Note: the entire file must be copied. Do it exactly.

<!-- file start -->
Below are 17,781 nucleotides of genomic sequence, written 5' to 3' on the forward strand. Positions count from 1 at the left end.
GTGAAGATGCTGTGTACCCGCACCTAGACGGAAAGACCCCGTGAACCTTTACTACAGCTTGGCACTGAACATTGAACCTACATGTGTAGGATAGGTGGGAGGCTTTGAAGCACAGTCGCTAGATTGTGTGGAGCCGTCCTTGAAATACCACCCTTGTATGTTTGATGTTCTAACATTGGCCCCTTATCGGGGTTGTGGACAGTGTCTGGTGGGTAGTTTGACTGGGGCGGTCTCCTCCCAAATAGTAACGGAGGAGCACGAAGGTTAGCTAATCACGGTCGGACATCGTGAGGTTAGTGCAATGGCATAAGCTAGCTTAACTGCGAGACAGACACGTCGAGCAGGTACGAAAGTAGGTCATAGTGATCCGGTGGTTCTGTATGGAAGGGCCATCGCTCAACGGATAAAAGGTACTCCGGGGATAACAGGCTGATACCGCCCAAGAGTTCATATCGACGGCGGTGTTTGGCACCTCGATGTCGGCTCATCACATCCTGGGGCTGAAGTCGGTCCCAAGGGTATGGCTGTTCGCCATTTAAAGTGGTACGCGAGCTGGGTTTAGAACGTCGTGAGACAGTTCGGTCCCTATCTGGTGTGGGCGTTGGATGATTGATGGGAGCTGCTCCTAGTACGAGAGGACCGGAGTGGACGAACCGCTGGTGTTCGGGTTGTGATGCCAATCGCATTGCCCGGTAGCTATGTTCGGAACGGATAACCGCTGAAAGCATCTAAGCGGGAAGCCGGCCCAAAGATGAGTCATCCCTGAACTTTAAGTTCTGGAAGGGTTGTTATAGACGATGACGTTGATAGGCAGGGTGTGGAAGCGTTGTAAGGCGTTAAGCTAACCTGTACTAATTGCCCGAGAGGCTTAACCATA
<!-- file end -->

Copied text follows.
Below are 17,781 nucleotides of genomic sequence, written 5' to 3' on the forward strand. Positions count from 1 at the left end.
GTGAAGATGCTGTGTACCCGCACCTAGACGGAAAGACCCCGTGAACCTTTACTACAGCTTGGCACTGAACATTGAACCTACATGTGTAGGATAGGTGGGAGGCTTTGAAGCACAGTCGCTAGATTGTGTGGAGCCGTCCTTGAAATACCACCCTTGTATGTTTGATGTTCTAACATTGGCCCCTTATCGGGGTTGTGGACAGTGTCTGGTGGGTAGTTTGACTGGGGCGGTCTCCTCCCAAATAGTAACGGAGGAGCACGAAGGTTAGCTAATCACGGTCGGACATCGTGAGGTTAGTGCAATGGCATAAGCTAGCTTAACTGCGAGACAGACACGTCGAGCAGGTACGAAAGTAGGTCATAGTGATCCGGTGGTTCTGTATGGAAGGGCCATCGCTCAACGGATAAAAGGTACTCCGGGGATAACAGGCTGATACCGCCCAAGAGTTCATATCGACGGCGGTGTTTGGCACCTCGATGTCGGCTCATCACATCCTGGGGCTGAAGTCGGTCCCAAGGGTATGGCTGTTCGCCATTTAAAGTGGTACGCGAGCTGGGTTTAGAACGTCGTGAGACAGTTCGGTCCCTATCTGGTGTGGGCGTTGGATGATTGATGGGAGCTGCTCCTAGTACGAGAGGACCGGAGTGGACGAACCGCTGGTGTTCGGGTTGTGATGCCAATCGCATTGCCCGGTAGCTATGTTCGGAACGGATAACCGCTGAAAGCATCTAAGCGGGAAGCCGGCCCAAAGATGAGTCATCCCTGAACTTTAAGTTCTGGAAGGGTTGTTATAGACGATGACGTTGATAGGCAGGGTGTGGAAGCGTTGTAAGGCGTTAAGCTAACCTGTACTAATTGCCCGAGAGGCTTAACCATA